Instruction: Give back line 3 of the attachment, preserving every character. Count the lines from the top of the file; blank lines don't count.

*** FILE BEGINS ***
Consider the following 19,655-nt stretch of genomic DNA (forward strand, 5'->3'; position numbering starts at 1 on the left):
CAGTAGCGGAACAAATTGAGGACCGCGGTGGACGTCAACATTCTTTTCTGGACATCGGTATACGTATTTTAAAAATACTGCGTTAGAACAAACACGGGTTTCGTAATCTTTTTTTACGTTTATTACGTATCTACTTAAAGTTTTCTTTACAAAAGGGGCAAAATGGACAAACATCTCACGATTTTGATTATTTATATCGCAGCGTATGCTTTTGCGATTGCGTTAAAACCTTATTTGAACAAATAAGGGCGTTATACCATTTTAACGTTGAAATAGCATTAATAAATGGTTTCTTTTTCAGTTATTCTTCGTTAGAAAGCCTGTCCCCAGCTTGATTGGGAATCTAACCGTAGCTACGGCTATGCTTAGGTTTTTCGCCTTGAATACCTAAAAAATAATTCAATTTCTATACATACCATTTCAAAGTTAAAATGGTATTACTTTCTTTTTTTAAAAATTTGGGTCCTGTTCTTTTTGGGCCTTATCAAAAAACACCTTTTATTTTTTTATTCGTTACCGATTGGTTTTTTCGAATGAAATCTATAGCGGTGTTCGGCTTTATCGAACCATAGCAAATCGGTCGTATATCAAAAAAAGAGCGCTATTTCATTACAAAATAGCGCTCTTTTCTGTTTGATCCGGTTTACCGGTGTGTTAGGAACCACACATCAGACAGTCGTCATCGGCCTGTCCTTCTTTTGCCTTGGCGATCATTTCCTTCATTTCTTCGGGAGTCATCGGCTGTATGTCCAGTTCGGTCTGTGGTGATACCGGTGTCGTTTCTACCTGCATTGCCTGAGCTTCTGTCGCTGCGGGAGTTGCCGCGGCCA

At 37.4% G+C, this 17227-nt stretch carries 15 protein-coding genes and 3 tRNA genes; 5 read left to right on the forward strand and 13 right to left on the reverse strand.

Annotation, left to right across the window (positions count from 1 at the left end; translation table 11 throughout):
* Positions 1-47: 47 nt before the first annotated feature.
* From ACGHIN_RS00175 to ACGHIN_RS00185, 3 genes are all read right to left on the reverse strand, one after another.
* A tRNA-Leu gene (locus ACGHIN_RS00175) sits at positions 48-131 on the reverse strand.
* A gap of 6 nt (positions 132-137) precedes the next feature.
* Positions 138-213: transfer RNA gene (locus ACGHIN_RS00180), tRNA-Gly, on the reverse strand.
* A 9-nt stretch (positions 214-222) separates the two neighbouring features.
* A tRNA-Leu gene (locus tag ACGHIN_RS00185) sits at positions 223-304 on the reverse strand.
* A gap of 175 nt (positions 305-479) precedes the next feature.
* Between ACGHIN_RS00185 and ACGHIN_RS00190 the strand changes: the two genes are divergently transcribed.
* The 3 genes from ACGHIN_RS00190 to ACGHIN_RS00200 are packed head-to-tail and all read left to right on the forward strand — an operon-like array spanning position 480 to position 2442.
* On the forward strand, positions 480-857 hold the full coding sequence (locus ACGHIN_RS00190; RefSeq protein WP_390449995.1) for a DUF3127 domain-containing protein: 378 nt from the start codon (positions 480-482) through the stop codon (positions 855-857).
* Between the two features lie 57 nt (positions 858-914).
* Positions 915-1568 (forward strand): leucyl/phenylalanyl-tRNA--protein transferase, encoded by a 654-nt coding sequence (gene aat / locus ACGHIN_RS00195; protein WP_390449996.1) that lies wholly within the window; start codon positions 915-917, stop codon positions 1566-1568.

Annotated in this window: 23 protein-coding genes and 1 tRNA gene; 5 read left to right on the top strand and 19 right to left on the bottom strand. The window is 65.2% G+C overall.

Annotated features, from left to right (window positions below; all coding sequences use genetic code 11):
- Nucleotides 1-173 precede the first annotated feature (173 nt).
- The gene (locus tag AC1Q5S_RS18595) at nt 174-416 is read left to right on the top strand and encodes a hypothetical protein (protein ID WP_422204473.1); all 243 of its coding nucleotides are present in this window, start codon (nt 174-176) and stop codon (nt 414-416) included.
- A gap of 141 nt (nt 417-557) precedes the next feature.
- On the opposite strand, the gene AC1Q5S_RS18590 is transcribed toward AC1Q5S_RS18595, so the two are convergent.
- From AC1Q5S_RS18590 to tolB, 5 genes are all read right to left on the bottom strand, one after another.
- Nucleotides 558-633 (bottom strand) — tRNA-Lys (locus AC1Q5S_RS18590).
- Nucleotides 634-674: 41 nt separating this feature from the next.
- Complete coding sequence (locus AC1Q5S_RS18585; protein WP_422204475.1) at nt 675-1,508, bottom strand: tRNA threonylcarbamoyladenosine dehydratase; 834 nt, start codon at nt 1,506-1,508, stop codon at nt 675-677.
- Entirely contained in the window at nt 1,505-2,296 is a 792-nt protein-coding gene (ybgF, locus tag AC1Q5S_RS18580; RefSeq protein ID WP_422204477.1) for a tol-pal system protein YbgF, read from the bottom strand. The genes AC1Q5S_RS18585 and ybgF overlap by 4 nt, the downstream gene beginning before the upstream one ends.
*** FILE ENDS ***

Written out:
At 37.4% G+C, this 17227-nt stretch carries 15 protein-coding genes and 3 tRNA genes; 5 read left to right on the forward strand and 13 right to left on the reverse strand.